The fact that Covid causes suppression of the acquired immune system is, in my opinion, *the* most important reason why some people get incredibly sick from this thing, to the point that the coronavirus has a free hand to even attack non-respiratory organs like the kidneys, gut, blood vessels, and heart. It is also, I believe, *the* most salient reason why some people experience an out-of-control innate immune response, leading to chronic lung damage (some of my otherwise-recovered patients go home on portable oxygen tanks) and that “cytokine storm” thing you may have heard of — it’s like, if the body tries calling in laser-guided bombs but nothing happens, it resorts to mass carpet-bombing instead.
Perhaps take my opinion with a grain of salt — I’m just an ordinary MD, not an infectious disease specialist, hematologist, or virologist with high-falutin’ Ivy cred. If Dr. Fauci is a four-star general, I’m just a 1st lieutenant.
But I strongly believe it’s the lymphopenia that lets this beast out of its cage. And besides HIV, there is another precedent to bolster my case: leprosy. Yes, leprosy.
Like Covid, the symptoms of leprosy, aka Hansen’s Disease, range in a wide spectrum, from mild disease on one end to the real old-Testament version on the other. (Or “tuberculoid” vs. “lepromatous,” to use the traditional medical terms.) And we’ve known for quite some time now that what really determines the course of this disease is the acquired, aka the adaptive, immune system. Mild leprosy is associated with a well-functioning acquired immune system, with antibodies and natural killer cells keeping the germ in check (although this grouping of patients is more likely to experience sensory loss, similar to how losing one’s sense of smell seems to happen more often in mild cases of Covid-19).
But for less fortunate leprosy patients, for some reason, the acquired immune response doesn’t work correctly. The lymphocytes wind up using the wrong methods, or incorrectly going with what scientists call the “TH2” pathway, which is ineffective in this condition, instead of going with what the leprosy bacteria is vulnerable to, the “TH1” response. Thus, leaving the victim’s body with only the innate immune system to fight off the invader — and as with Covid, we all know how well that works out.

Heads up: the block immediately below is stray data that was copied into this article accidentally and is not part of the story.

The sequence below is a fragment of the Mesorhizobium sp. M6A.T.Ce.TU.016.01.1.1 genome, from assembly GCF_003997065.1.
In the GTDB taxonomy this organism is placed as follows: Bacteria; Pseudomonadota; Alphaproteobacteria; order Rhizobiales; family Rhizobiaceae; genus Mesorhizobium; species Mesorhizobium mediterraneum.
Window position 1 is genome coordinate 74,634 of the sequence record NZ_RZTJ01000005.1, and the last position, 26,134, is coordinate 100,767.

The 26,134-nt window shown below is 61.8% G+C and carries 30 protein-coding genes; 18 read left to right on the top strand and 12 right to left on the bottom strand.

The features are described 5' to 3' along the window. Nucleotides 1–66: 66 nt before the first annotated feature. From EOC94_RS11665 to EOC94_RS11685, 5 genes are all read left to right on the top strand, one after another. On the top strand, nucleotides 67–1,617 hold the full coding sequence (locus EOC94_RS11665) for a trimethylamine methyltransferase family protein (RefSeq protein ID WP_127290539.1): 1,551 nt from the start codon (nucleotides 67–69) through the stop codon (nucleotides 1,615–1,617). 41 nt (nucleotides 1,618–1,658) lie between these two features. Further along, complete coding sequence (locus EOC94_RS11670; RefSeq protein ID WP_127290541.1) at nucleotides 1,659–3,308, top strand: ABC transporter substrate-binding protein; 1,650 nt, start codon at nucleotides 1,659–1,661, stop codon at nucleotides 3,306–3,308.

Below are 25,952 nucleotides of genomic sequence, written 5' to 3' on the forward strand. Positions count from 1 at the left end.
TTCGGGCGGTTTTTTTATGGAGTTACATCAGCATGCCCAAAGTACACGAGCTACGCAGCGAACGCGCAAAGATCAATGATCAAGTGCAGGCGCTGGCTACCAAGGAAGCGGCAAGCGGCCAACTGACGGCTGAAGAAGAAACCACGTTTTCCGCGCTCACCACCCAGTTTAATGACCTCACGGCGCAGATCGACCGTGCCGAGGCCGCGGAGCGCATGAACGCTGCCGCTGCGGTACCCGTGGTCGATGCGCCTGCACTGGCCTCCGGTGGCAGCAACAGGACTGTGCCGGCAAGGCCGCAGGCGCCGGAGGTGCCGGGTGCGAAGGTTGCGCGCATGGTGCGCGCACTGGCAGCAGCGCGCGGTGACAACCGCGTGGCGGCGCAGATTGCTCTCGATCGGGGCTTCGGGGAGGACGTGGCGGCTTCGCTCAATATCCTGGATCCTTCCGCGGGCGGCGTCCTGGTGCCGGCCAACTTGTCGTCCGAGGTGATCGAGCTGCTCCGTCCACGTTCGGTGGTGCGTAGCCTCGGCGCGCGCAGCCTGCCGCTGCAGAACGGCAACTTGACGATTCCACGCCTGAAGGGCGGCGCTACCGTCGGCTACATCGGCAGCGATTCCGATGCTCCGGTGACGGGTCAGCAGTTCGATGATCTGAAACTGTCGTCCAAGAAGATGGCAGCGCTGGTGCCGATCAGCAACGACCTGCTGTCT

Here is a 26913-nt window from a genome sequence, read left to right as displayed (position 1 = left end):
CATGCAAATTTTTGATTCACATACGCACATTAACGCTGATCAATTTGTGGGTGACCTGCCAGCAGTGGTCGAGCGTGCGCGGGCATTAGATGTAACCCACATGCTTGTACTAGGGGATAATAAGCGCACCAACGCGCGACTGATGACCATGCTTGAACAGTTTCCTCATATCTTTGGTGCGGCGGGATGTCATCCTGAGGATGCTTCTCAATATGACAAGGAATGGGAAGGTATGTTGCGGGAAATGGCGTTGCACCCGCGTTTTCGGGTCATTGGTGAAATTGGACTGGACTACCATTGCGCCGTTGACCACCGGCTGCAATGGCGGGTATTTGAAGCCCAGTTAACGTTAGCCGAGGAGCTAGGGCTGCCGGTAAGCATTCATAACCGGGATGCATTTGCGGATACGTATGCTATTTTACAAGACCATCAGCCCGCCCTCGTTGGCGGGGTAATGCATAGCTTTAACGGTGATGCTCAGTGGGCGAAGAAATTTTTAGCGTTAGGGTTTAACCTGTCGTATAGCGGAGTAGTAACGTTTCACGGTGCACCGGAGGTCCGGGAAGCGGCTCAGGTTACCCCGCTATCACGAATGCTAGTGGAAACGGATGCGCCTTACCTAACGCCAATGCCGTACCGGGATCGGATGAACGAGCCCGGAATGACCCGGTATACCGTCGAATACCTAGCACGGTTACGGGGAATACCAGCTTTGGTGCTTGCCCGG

Also, this is why one of the scariest drugs in all of medicine, thalidomide, has been used in the past in lepromatous leprosy. By dampening the body’s innate immune system, it eases some of the symptoms, but without also weakening the acquired immune system the way steroids like prednisone do. Nowadays nobody in their right mind prescribes the drug, but if Covid-19 had hit in, say, 1962, I bet thalidomide would have soon been part of every hospital’s standard regimen.
Finally, returning to the flu, it too may be a precedent. Severe cases of the flu also are marked by lymphopenia. Although the cause-effect relationship remains unproven, smart money bets on low lymphocyte numbers being what can lead the flu to become a killer. Similarly, it is precisely because Covid somehow weakens the body’s acquired immune system that it may become so deadly.
Now how, exactly, the coronavirus does in the body’s lymphocytes is an open question. Perhaps it suppresses the body’s “factories” of blood cells, the bone marrow. Maybe it targets some lymphocytes directly, the way HIV does. It could confuse the body into killing its own lymphocytes. Or perhaps it tricks the body into producing the wrong type of immune response. Or some combination thereof — that’s definitely above-my-pay-grade material.
But in my mind, where there is no question is that this characteristic lymphopenia is the key to figure out. Prevent, or at least treat, that, and you prevent the bug from further damaging so many organ systems.
The silver-bullet solution is to pre-activate the general population’s acquired immune system so that the virus may not get a foothold, i.e., make and distribute a vaccine; but that’s a long way’s off. In the meantime, if scientists are finally able to figure out specifically what causes lymphocyte numbers to crater in serious Covid-19 infection, we might be able to come up with a more effective drug to help patients like mine.